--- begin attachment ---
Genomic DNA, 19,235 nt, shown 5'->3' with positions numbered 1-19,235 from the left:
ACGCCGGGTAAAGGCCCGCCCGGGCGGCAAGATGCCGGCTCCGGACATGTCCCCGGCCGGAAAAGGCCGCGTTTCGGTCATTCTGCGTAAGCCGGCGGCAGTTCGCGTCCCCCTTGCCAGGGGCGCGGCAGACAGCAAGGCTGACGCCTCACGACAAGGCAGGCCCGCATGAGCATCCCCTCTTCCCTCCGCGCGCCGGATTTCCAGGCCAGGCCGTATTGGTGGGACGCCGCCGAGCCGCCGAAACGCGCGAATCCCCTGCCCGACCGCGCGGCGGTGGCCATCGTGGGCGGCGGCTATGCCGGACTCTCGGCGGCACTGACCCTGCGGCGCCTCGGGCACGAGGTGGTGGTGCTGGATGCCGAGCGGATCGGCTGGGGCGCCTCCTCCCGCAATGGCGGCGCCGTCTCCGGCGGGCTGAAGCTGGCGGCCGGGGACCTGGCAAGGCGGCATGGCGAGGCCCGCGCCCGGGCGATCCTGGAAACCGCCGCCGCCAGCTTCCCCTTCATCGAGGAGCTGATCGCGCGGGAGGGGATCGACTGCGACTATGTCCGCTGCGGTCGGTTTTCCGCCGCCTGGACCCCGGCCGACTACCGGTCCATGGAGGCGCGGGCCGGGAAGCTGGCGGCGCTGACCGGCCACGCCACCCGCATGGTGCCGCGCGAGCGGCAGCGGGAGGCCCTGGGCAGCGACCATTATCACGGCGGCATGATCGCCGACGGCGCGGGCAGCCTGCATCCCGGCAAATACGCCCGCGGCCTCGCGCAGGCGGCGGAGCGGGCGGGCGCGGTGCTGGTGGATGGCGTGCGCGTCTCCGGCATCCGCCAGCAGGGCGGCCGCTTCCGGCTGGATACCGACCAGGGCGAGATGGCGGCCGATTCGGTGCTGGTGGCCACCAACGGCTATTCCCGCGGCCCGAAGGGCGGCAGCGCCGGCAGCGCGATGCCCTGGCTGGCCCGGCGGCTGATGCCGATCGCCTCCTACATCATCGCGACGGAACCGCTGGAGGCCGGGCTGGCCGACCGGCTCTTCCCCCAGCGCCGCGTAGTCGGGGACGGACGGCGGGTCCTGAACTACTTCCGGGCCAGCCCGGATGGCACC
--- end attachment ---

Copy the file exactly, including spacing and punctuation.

Genomic DNA, 19,235 nt, shown 5'->3' with positions numbered 1-19,235 from the left:
ACGCCGGGTAAAGGCCCGCCCGGGCGGCAAGATGCCGGCTCCGGACATGTCCCCGGCCGGAAAAGGCCGCGTTTCGGTCATTCTGCGTAAGCCGGCGGCAGTTCGCGTCCCCCTTGCCAGGGGCGCGGCAGACAGCAAGGCTGACGCCTCACGACAAGGCAGGCCCGCATGAGCATCCCCTCTTCCCTCCGCGCGCCGGATTTCCAGGCCAGGCCGTATTGGTGGGACGCCGCCGAGCCGCCGAAACGCGCGAATCCCCTGCCCGACCGCGCGGCGGTGGCCATCGTGGGCGGCGGCTATGCCGGACTCTCGGCGGCACTGACCCTGCGGCGCCTCGGGCACGAGGTGGTGGTGCTGGATGCCGAGCGGATCGGCTGGGGCGCCTCCTCCCGCAATGGCGGCGCCGTCTCCGGCGGGCTGAAGCTGGCGGCCGGGGACCTGGCAAGGCGGCATGGCGAGGCCCGCGCCCGGGCGATCCTGGAAACCGCCGCCGCCAGCTTCCCCTTCATCGAGGAGCTGATCGCGCGGGAGGGGATCGACTGCGACTATGTCCGCTGCGGTCGGTTTTCCGCCGCCTGGACCCCGGCCGACTACCGGTCCATGGAGGCGCGGGCCGGGAAGCTGGCGGCGCTGACCGGCCACGCCACCCGCATGGTGCCGCGCGAGCGGCAGCGGGAGGCCCTGGGCAGCGACCATTATCACGGCGGCATGATCGCCGACGGCGCGGGCAGCCTGCATCCCGGCAAATACGCCCGCGGCCTCGCGCAGGCGGCGGAGCGGGCGGGCGCGGTGCTGGTGGATGGCGTGCGCGTCTCCGGCATCCGCCAGCAGGGCGGCCGCTTCCGGCTGGATACCGACCAGGGCGAGATGGCGGCCGATTCGGTGCTGGTGGCCACCAACGGCTATTCCCGCGGCCCGAAGGGCGGCAGCGCCGGCAGCGCGATGCCCTGGCTGGCCCGGCGGCTGATGCCGATCGCCTCCTACATCATCGCGACGGAACCGCTGGAGGCCGGGCTGGCCGACCGGCTCTTCCCCCAGCGCCGCGTAGTCGGGGACGGACGGCGGGTCCTGAACTACTTCCGGGCCAGCCCGGATGGCACC